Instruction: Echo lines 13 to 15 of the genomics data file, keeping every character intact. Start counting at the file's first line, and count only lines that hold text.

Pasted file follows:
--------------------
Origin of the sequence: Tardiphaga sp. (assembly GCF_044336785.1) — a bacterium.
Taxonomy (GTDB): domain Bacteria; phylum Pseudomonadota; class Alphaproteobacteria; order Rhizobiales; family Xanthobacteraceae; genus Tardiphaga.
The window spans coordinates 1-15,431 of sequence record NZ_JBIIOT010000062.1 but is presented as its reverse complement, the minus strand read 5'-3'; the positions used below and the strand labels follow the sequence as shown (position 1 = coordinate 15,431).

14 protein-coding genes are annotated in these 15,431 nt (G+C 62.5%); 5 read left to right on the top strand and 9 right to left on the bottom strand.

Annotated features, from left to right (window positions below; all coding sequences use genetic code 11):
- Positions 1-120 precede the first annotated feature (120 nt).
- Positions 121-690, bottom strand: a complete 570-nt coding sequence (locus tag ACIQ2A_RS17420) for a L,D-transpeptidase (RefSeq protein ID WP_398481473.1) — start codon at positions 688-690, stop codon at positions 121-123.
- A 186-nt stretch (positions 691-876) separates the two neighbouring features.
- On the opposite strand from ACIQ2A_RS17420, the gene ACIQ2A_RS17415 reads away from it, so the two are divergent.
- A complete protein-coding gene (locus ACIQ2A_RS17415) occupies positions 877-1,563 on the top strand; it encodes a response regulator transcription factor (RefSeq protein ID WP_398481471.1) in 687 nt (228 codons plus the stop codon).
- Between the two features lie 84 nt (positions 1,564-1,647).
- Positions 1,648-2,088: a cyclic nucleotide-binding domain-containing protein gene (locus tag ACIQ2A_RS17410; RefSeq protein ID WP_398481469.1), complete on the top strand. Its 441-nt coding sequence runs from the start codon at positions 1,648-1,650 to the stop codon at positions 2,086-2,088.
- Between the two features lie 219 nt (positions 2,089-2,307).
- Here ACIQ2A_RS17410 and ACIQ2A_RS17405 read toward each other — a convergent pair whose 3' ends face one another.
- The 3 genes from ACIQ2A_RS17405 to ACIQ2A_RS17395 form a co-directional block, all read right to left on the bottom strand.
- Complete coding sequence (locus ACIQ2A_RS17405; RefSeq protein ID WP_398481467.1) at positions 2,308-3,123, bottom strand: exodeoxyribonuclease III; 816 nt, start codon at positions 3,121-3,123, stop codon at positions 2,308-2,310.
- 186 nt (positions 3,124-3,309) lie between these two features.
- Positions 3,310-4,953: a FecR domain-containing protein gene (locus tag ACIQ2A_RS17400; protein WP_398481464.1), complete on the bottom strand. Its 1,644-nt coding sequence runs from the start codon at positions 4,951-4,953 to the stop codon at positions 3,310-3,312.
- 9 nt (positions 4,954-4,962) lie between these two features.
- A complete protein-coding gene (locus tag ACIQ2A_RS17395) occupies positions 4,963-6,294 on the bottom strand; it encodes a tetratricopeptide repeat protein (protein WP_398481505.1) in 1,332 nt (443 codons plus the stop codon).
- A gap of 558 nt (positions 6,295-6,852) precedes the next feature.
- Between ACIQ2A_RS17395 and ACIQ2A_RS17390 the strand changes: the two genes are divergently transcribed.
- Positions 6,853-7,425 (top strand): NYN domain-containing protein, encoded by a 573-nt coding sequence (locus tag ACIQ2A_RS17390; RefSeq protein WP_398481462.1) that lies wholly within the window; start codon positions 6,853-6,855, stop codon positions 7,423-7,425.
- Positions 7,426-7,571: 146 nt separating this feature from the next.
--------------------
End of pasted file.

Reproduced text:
- Between the two features lie 219 nt (positions 2,089-2,307).
- Here ACIQ2A_RS17410 and ACIQ2A_RS17405 read toward each other — a convergent pair whose 3' ends face one another.
- The 3 genes from ACIQ2A_RS17405 to ACIQ2A_RS17395 form a co-directional block, all read right to left on the bottom strand.